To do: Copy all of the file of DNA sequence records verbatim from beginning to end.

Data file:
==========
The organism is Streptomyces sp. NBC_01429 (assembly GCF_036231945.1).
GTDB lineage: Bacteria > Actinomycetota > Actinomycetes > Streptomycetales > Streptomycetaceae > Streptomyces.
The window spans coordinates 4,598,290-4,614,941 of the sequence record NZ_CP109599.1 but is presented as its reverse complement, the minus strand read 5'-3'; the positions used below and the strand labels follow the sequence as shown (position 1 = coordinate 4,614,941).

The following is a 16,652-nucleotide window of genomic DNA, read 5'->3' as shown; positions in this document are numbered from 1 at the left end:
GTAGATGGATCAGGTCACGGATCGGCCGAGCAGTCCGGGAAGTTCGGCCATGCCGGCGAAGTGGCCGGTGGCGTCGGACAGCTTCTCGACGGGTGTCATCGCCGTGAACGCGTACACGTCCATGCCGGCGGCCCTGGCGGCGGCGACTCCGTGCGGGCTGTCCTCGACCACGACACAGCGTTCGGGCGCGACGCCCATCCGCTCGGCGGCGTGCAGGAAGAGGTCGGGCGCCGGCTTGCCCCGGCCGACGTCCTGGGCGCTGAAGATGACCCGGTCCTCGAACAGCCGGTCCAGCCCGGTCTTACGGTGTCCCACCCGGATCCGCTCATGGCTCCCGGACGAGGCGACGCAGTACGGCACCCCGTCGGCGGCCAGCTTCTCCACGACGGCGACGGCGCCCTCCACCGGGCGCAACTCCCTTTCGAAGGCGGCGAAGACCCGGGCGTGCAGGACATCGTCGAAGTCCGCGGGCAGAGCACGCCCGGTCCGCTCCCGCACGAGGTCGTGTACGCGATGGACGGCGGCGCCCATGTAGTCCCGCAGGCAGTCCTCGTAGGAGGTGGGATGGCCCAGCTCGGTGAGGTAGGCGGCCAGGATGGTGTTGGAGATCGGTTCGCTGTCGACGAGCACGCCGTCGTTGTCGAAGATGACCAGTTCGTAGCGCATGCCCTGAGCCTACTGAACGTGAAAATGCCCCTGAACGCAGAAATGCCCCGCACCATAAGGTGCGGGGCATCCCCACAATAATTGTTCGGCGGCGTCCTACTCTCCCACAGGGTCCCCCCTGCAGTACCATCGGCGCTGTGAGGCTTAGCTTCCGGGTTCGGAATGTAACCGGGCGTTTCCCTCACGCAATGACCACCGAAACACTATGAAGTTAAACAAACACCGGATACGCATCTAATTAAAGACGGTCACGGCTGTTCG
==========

The organism is Streptomyces sp. NBC_01429 (assembly GCF_036231945.1).
GTDB lineage: Bacteria > Actinomycetota > Actinomycetes > Streptomycetales > Streptomycetaceae > Streptomyces.
The window spans coordinates 4,598,290-4,614,941 of the sequence record NZ_CP109599.1 but is presented as its reverse complement, the minus strand read 5'-3'; the positions used below and the strand labels follow the sequence as shown (position 1 = coordinate 4,614,941).

The following is a 16,652-nucleotide window of genomic DNA, read 5'->3' as shown; positions in this document are numbered from 1 at the left end:
GTAGATGGATCAGGTCACGGATCGGCCGAGCAGTCCGGGAAGTTCGGCCATGCCGGCGAAGTGGCCGGTGGCGTCGGACAGCTTCTCGACGGGTGTCATCGCCGTGAACGCGTACACGTCCATGCCGGCGGCCCTGGCGGCGGCGACTCCGTGCGGGCTGTCCTCGACCACGACACAGCGTTCGGGCGCGACGCCCATCCGCTCGGCGGCGTGCAGGAAGAGGTCGGGCGCCGGCTTGCCCCGGCCGACGTCCTGGGCGCTGAAGATGACCCGGTCCTCGAACAGCCGGTCCAGCCCGGTCTTACGGTGTCCCACCCGGATCCGCTCATGGCTCCCGGACGAGGCGACGCAGTACGGCACCCCGTCGGCGGCCAGCTTCTCCACGACGGCGACGGCGCCCTCCACCGGGCGCAACTCCCTTTCGAAGGCGGCGAAGACCCGGGCGTGCAGGACATCGTCGAAGTCCGCGGGCAGAGCACGCCCGGTCCGCTCCCGCACGAGGTCGTGTACGCGATGGACGGCGGCGCCCATGTAGTCCCGCAGGCAGTCCTCGTAGGAGGTGGGATGGCCCAGCTCGGTGAGGTAGGCGGCCAGGATGGTGTTGGAGATCGGTTCGCTGTCGACGAGCACGCCGTCGTTGTCGAAGATGACCAGTTCGTAGCGCATGCCCTGAGCCTACTGAACGTGAAAATGCCCCTGAACGCAGAAATGCCCCGCACCATAAGGTGCGGGGCATCCCCACAATAATTGTTCGGCGGCGTCCTACTCTCCCACAGGGTCCCCCCTGCAGTACCATCGGCGCTGTGAGGCTTAGCTTCCGGGTTCGGAATGTAACCGGGCGTTTCCCTCACGCAATGACCACCGAAACACTATGAAGTTAAACAAACACCGGATACGCATCTAATTAAAGACGGTCACGGCTGTTCG